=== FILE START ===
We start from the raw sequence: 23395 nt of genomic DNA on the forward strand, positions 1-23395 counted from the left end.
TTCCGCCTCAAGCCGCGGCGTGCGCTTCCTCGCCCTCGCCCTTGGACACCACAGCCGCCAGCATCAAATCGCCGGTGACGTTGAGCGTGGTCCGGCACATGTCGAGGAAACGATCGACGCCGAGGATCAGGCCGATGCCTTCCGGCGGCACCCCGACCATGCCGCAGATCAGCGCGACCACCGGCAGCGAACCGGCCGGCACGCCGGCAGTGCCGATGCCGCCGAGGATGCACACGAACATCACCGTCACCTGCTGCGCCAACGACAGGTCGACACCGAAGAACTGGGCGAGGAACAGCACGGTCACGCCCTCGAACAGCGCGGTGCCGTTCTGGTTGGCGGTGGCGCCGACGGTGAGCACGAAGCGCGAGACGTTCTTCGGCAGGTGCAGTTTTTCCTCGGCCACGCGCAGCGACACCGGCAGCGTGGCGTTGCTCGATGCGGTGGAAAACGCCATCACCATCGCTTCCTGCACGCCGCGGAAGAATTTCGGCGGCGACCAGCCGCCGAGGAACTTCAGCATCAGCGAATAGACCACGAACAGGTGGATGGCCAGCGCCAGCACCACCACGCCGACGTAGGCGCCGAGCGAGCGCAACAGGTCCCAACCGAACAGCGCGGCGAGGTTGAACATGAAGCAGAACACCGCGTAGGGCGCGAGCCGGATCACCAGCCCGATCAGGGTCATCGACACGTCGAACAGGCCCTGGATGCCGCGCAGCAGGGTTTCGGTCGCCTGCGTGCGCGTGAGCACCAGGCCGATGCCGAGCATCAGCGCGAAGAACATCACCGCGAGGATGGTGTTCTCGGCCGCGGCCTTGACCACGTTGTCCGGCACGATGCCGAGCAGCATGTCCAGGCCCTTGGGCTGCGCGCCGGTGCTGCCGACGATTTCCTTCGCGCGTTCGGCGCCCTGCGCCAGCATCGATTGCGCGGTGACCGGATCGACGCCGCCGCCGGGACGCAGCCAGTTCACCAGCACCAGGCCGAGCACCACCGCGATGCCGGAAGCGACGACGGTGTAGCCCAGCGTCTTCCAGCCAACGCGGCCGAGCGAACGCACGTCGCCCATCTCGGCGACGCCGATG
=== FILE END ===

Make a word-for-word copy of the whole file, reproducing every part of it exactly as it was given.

We start from the raw sequence: 23395 nt of genomic DNA on the forward strand, positions 1-23395 counted from the left end.
TTCCGCCTCAAGCCGCGGCGTGCGCTTCCTCGCCCTCGCCCTTGGACACCACAGCCGCCAGCATCAAATCGCCGGTGACGTTGAGCGTGGTCCGGCACATGTCGAGGAAACGATCGACGCCGAGGATCAGGCCGATGCCTTCCGGCGGCACCCCGACCATGCCGCAGATCAGCGCGACCACCGGCAGCGAACCGGCCGGCACGCCGGCAGTGCCGATGCCGCCGAGGATGCACACGAACATCACCGTCACCTGCTGCGCCAACGACAGGTCGACACCGAAGAACTGGGCGAGGAACAGCACGGTCACGCCCTCGAACAGCGCGGTGCCGTTCTGGTTGGCGGTGGCGCCGACGGTGAGCACGAAGCGCGAGACGTTCTTCGGCAGGTGCAGTTTTTCCTCGGCCACGCGCAGCGACACCGGCAGCGTGGCGTTGCTCGATGCGGTGGAAAACGCCATCACCATCGCTTCCTGCACGCCGCGGAAGAATTTCGGCGGCGACCAGCCGCCGAGGAACTTCAGCATCAGCGAATAGACCACGAACAGGTGGATGGCCAGCGCCAGCACCACCACGCCGACGTAGGCGCCGAGCGAGCGCAACAGGTCCCAACCGAACAGCGCGGCGAGGTTGAACATGAAGCAGAACACCGCGTAGGGCGCGAGCCGGATCACCAGCCCGATCAGGGTCATCGACACGTCGAACAGGCCCTGGATGCCGCGCAGCAGGGTTTCGGTCGCCTGCGTGCGCGTGAGCACCAGGCCGATGCCGAGCATCAGCGCGAAGAACATCACCGCGAGGATGGTGTTCTCGGCCGCGGCCTTGACCACGTTGTCCGGCACGATGCCGAGCAGCATGTCCAGGCCCTTGGGCTGCGCGCCGGTGCTGCCGACGATTTCCTTCGCGCGTTCGGCGCCCTGCGCCAGCATCGATTGCGCGGTGACCGGATCGACGCCGCCGCCGGGACGCAGCCAGTTCACCAGCACCAGGCCGAGCACCACCGCGATGCCGGAAGCGACGACGGTGTAGCCCAGCGTCTTCCAGCCAACGCGGCCGAGCGAACGCACGTCGCCCATCTCGGCGACGCCGATG